The Supreme Court bench comprising Justices D.Y. Chandrachud and Justice M.R. Shah deferred the hearing till 15.04.2021 in the plea filed by “Forum for peoples collective efforts (FPCE)” challenging the constitutional validity of the “West Bengal Housing Industry Regulation Act 2017.”
The petitioner has contended that the West Bengal Government refused to implement RERA and enacted its own law the West Bengal Housing Industry Regulation Act 2017, which has caused irreparable loss to home buyers.
During the hearing today, Justice D.Y. Chandrachud was of the view that State law can be repugnant to the central law in two ways vis-a-vis 1) When the state government makes laws contrary to the central law and 2) when the state government tries to make similar provision.
Senior Advocate Rajesh Dwivedi appeared for the state of West Bengal and submitted that there is no inconsistency between the state enacted law and unions enacted law except for Section 41 and 42 of the state law which provides for “The State Advisory Council” which will make rules targeting the specific problems of the West Bengal. And the rule made by this authority will be in addition to the rules made by the central and not in derogation to the rules of central.
He further submitted that the Central law is not exhaustive to target the problems of West Bengal and they are general in nature and cannot target the problems of every state on account of uneven development of every state.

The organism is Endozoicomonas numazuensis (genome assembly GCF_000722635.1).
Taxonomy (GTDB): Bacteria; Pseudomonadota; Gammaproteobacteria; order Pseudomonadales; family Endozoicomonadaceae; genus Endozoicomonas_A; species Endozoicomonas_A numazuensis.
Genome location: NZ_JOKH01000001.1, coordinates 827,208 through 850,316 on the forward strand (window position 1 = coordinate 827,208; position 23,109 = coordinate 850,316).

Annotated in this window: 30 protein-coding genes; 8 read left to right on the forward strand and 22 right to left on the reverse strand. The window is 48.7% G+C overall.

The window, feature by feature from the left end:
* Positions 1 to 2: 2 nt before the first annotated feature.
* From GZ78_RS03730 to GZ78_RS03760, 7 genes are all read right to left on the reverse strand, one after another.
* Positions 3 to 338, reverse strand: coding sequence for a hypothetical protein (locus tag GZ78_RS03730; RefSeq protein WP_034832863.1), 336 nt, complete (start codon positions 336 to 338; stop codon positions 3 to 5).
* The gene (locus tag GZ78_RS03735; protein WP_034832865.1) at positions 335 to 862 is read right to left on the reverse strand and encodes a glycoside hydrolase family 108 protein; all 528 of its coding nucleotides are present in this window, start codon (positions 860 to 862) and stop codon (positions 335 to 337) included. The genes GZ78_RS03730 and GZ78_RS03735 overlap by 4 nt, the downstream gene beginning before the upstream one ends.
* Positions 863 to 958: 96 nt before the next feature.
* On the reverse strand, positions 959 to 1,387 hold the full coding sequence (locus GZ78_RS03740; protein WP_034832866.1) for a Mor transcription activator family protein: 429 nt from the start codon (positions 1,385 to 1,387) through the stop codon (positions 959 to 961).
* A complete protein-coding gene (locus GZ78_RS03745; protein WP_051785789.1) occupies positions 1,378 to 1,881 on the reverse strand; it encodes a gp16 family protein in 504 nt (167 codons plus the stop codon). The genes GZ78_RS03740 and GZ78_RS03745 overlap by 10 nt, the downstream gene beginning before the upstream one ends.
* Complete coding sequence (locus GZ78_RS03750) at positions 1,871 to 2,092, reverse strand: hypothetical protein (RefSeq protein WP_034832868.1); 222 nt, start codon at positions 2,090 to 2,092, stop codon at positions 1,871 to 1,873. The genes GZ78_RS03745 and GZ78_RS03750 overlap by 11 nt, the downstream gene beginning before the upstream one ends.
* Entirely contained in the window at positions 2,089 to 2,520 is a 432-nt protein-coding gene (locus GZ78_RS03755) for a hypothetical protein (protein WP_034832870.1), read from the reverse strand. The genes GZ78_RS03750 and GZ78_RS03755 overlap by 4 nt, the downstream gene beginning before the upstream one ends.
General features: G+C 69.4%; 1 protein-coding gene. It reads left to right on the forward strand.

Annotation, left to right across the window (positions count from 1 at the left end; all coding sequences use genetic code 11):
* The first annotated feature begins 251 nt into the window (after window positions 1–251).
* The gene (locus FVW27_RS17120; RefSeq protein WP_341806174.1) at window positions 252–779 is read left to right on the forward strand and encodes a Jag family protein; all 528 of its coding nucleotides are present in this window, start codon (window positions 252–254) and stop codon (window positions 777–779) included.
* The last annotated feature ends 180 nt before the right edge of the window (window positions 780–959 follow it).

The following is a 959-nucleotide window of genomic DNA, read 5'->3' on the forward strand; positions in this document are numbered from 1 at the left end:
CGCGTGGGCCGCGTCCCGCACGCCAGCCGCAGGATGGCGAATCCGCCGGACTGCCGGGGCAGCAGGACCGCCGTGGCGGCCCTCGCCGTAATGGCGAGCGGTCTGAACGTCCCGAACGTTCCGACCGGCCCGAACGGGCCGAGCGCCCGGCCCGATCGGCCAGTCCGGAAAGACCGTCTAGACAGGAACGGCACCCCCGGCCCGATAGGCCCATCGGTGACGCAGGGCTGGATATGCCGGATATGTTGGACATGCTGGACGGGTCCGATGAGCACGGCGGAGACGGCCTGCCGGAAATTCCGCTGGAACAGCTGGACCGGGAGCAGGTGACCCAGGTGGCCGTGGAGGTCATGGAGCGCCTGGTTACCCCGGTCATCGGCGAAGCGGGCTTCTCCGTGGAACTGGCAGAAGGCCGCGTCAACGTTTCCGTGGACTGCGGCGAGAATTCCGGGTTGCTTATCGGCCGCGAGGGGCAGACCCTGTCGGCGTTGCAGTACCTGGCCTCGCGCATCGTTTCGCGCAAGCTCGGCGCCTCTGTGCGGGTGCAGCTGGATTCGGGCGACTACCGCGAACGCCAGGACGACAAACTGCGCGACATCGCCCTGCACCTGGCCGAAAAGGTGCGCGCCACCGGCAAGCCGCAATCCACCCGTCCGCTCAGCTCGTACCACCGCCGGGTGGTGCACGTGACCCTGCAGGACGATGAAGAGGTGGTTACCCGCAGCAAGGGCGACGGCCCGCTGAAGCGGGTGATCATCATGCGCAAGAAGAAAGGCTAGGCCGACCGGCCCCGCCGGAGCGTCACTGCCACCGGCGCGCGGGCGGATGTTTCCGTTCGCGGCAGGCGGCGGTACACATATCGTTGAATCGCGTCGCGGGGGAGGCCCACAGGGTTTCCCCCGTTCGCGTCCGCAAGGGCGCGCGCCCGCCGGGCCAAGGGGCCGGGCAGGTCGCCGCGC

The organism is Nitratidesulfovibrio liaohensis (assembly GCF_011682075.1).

On the previous hearing the two-judge bench headed by Dr. Justice D.Y. Chandrachud and Justice M.R. Shah had observed that it doesn’t matter whether there’s an overlap or no overlap because if parliaments intend to occupy a field, then you cannot legislate at the state level at all. The Court was hearing the submissions made by parties involved in the matter.
The Counsel for the petitioner had submitted that the requirement of Article 254(2) to obtain the assent of the President of India has not fulfilled while enacting the impugned State Act.
Justice D.Y. Chandrachud said, under article 254, even if the state law has received the presidential assent it will to the extent of repugnancy prevail over the central government does not prevent parliament from subsequently enacting a law, by granting presidential assent parliament is not deprived of its power to legislate again and overwrite the state act.
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Petitioner had further mentioned that Maharashtra Housing Regulation and Development Act 2012 were substantially similar but that was repealed by RERA under section 92. So far as Kerala is concerned that also has Kerala Real Estate Regulation and Development Act 2015 which was repealed by Kerala itself in 2017. Jammu and Kashmir Real Estate Regulation and Development Act also stood repealed by Jammu and Kashmir Reorganize Act.